Bushwick Inlet Park Officially Set For Stroller Saturated Williamsburg
The city just bought remaining Williamsburg waterfront land. Bring on the landscapers—a park is on its way.
Developer and entrepreneur Norm Brodsky finally came through. After years of negotiations with the city, he finally sold his prized 7.5 acres of land on the Williamsburg waterfront for $160 million. Which means, the final hurdle to complete the proposed 28-acre Bushwick Inlet Park has now been eliminated.
Don’t let the name fool you, though. Bushwick is getting pricey—but not that pricey. The park will actually be based in Williamsburg/Greenpoint, where hormonal hipsters have created a baby boom. Urgently needed outdoor space has now arrived.
A sliver currently comprises a soccer field and a green-roofed community building. It took a long time getting this point. Brodsky had ambitiously touted the land as being worth $325 million. He was extremely prescient in first purchasing the land —11 acres between North 10th and North 12th streets — in the mid 1990’s after he founded CitiStorage. He moved the company there from Long Island City in 1994—going on to build state-of-the-art warehouses and a personal apartment. Then Brodsky sold CitiStorage for a cool $110 million in 2007.
There was talk of the state stepping in and seizing the land on the city’s behalf in order to push through Bushwick Inlet Park—which Mayor Bloomberg had promised in 2005. Whether that was a factor or not in Brodsky climbing down in price isn’t clear. Anyways, an expansive waterfront park will now grace an area congested with shimmering skyscrapers and SUV stroller sidewalks.
“Today is a truly momentous day for the residents of Greenpoint and Williamsburg, who have been fighting for decades to make the vision of Bushwick Inlet Park a reality,” Brooklyn Borough President Eric Adams said in a statement. “Their tireless advocacy has been inspirational to thousands of Brooklynites, myself included. It has been my honor to stand with them in the fight to preserve this important section of Brooklyn’s waterfront as open space to help us raise healthy children and families.”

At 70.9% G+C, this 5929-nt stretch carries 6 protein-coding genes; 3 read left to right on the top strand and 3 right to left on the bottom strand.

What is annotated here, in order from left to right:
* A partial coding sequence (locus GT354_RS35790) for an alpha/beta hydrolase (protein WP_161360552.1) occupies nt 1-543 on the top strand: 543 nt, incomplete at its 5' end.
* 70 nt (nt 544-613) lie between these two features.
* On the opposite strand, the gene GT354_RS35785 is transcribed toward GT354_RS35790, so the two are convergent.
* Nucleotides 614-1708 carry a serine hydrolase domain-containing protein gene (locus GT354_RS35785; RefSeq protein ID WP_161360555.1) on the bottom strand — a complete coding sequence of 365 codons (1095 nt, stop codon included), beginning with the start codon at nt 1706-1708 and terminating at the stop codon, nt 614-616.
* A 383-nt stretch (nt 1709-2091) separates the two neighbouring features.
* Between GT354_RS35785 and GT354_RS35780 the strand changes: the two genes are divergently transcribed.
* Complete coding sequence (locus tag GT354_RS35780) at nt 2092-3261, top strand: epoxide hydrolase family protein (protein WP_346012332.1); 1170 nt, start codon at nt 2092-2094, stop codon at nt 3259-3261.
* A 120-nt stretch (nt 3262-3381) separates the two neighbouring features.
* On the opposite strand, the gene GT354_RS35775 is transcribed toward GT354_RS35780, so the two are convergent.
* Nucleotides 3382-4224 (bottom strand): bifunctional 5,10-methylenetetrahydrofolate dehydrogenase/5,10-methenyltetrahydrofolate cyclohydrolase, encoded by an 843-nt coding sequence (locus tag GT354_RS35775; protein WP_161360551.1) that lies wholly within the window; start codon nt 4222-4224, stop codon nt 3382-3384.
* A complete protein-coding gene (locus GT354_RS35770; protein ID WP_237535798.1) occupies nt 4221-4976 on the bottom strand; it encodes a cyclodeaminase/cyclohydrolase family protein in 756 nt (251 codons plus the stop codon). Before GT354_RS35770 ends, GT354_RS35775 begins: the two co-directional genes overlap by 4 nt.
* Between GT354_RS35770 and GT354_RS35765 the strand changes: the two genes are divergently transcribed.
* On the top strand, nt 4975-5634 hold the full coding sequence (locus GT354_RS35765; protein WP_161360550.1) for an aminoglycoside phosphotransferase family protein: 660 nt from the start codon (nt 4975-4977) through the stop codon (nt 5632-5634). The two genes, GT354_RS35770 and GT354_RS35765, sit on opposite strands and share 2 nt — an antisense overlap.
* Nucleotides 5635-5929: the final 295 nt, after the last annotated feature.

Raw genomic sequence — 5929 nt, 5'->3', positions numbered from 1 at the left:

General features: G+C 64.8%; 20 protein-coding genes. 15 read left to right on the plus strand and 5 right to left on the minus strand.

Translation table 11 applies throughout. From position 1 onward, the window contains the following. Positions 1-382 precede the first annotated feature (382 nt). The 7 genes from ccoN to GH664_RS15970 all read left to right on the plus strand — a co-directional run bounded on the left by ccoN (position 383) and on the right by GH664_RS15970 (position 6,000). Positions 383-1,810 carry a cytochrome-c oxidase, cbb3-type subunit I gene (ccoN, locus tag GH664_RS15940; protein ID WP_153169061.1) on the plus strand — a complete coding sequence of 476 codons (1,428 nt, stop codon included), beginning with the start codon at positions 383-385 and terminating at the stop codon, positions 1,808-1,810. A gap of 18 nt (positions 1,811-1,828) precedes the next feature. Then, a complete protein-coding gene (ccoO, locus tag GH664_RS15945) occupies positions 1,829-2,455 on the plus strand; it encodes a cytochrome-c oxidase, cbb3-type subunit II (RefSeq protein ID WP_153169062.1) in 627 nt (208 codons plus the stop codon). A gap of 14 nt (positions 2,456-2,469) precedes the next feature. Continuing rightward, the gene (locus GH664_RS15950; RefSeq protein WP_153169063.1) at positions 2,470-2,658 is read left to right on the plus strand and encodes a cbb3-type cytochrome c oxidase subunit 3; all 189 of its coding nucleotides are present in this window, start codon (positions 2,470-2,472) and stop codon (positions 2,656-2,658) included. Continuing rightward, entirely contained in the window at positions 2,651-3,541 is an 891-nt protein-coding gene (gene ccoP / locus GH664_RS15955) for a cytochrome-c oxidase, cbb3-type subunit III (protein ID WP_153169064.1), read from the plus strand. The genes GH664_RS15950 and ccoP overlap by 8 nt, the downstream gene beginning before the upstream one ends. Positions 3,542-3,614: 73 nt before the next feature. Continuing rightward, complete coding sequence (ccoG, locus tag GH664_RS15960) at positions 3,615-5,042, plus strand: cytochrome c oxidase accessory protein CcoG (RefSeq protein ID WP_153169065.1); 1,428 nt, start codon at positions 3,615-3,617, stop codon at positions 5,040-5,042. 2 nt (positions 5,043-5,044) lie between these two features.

The New York Times reports that the city spent $225 million buying up nine acres of the proposed 28. In March, it dropped $53 million for another seven acres. Over a year ago, Bushwick Inlet had already exceeded the Highline in taxpayer costs.
Former-Mayor Michael Bloomberg promised the park during a 2005 Brooklyn waterfront rezoning that paved the way for luxury condominium development. But as the cost of acquiring the land increased, Bloomberg admitted in 2011 that he couldn’t afford Brodsky’s CitiStorage parcel. The charred, 11-acre property on North 10th Street cuts through the middle of the long-stalled park.
“Our administration keeps its promises,” Eric Adams added in his statement. “When we commit to build a new park or a new school in a growing community, we deliver. We look forward to working with local officials, activists and residents as we design and build a Bushwick Inlet Park we can all be proud of.”
Friends of Bushwick Inlet Park co-chair Steve Chesler said: “It’s a lot of money but the alternative would have been horrific. Not just more development, but more development on promised open space. This upcoming March, he said, will mark the 12-year anniversary of Bloomberg’s promise.
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